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The first tweets? Audience goes wild. By the end? No one's laughing.

This parody of the popular sketch "Celebrities Read Mean Tweets" from "Late Night With Jimmy Kimmel" isn't funny at all. And it's not supposed to be.

The first tweets? Audience goes wild. By the end? No one's laughing.
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Bullying looks completely different in the digital age.

Back in the day, being a bully required size and/or confidence. Bigger kids with even bigger personalities had to do their intimidating in person, either in the classroom or on the playground. Essentially, the end of the school day also meant the end of the taunts and torments. These days, social media has completely changed the bullying game. Kids are plugged in to their smartphones 24/7, which means they have access to each other on networks like Twitter, Facebook, and Snapchat long after class ends. And while social media has proved to be a great way to make and stay in touch with friends, it's also a breeding ground for those looking to harass and torment others nonstop, all behind the veil of anonymity.

When teens are asked about their experiences with online bullying, the responses are quite scary.


Cyberbullying isn't just "kids being kids." The consequences can be extremely painful and even fatal.

Too often bullying is downplayed as just a part of growing up. And while bullying isn't new, in many ways online torments are even more painful because the Internet gives tormenters 24/7 access to their victims. Not to mention, once those nasty messages and photos are online, it's almost impossible to have them removed.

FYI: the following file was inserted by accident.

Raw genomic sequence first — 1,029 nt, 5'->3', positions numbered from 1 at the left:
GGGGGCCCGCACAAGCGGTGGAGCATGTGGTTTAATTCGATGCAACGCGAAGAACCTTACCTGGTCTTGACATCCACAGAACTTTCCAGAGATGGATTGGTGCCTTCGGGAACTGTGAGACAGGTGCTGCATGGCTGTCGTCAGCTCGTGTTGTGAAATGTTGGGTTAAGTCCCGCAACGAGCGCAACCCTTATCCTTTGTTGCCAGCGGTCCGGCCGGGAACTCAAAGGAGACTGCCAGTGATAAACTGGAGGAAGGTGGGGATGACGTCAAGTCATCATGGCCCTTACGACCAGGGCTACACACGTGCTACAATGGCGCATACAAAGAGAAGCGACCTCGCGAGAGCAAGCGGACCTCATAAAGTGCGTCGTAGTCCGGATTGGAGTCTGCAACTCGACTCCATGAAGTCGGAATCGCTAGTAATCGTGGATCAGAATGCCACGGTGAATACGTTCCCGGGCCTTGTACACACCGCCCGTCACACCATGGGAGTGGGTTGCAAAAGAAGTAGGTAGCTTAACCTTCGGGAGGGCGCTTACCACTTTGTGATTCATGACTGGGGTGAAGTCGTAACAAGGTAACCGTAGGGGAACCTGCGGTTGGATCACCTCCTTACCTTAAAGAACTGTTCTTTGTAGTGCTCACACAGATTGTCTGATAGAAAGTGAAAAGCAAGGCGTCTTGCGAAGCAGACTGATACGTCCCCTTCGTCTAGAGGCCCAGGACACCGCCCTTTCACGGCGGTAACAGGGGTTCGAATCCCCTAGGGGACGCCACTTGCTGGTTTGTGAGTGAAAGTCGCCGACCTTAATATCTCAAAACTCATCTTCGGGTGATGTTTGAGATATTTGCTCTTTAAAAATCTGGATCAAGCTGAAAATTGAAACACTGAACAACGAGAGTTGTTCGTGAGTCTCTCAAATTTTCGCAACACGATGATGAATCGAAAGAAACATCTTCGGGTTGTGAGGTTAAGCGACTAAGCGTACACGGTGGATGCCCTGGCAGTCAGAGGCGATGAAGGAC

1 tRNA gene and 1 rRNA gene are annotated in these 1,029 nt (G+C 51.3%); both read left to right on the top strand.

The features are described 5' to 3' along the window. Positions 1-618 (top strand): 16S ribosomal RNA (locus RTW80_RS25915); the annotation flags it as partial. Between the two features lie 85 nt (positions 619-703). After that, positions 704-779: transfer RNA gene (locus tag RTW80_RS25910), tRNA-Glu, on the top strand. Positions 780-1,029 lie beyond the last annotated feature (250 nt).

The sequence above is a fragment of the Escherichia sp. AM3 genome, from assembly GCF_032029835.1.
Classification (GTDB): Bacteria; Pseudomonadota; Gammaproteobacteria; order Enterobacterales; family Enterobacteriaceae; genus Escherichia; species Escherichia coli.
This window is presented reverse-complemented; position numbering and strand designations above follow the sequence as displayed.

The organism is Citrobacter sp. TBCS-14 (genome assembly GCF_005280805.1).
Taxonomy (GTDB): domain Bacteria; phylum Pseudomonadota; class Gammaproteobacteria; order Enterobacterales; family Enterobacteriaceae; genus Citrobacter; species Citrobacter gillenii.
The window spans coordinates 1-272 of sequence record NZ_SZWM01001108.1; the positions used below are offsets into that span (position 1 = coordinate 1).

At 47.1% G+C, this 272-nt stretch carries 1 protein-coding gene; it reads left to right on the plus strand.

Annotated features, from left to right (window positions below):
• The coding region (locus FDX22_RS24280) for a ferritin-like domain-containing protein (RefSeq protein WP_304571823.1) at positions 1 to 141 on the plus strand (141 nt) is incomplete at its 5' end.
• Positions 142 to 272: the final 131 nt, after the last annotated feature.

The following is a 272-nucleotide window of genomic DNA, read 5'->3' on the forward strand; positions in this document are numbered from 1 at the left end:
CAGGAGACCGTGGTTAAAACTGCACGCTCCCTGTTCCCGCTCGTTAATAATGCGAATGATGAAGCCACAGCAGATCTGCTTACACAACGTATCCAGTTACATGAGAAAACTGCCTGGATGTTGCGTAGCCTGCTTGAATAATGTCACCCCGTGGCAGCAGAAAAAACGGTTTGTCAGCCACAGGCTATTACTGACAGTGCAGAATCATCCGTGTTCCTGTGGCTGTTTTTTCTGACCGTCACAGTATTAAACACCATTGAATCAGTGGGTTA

In recent years, numerous young people have taken their own lives after being tormented by their peers online. Amanda Todd and Tyler Clementi are just two of too many young people whose lives ended in suicide after struggling with online bullies. And in 2013, two teen girls were charged with felonies after a 12-year-old they had bullied on Facebook committed suicide. So while some kids are able to recover from being picked on, not every case has a happy ending.

What can parents do?

Sometimes there are clear signs that something is wrong, such as failing grades, irritability, insomnia, and unhappiness or depression. But many kids who are struggling with bullies are afraid or embarrassed to talk to their parents or teachers and instead keep it to themselves. That's why it's important for parents to talk to their kids and check in with them regularly so they know they have someone to turn to if something is wrong. Here are a few tips for parents to make sure their kids aren't dealing with bullies and aren't bullying others:

• Talk to teens about cyberbullying, explaining that it is wrong and can have serious consequences. Make a rule that teens may not send mean or damaging messages, even if someone else started it, or suggestive pictures or messages or they will lose their cell phone and computer privileges for a time.

• Encourage teens to tell an adult if cyberbullying is occurring. Tell them if they are the victims they will not be punished, and reassure them that being bullied is not their fault.

• Teens should not share anything through text or instant messaging on their cell phone or the Internet that they would not want to be made public — remind teens that the person they are talking to in messages or online may not be who they think they are, and that things posted electronically may not be secure.

• Teens should keep cyberbullying messages as proof that the cyberbullying is occurring. The teen's parents may want to talk to the parents of the cyberbully, to the bully's Internet or cell phone provider, and/or to the police about the messages, especially if they are threatening or sexual in nature.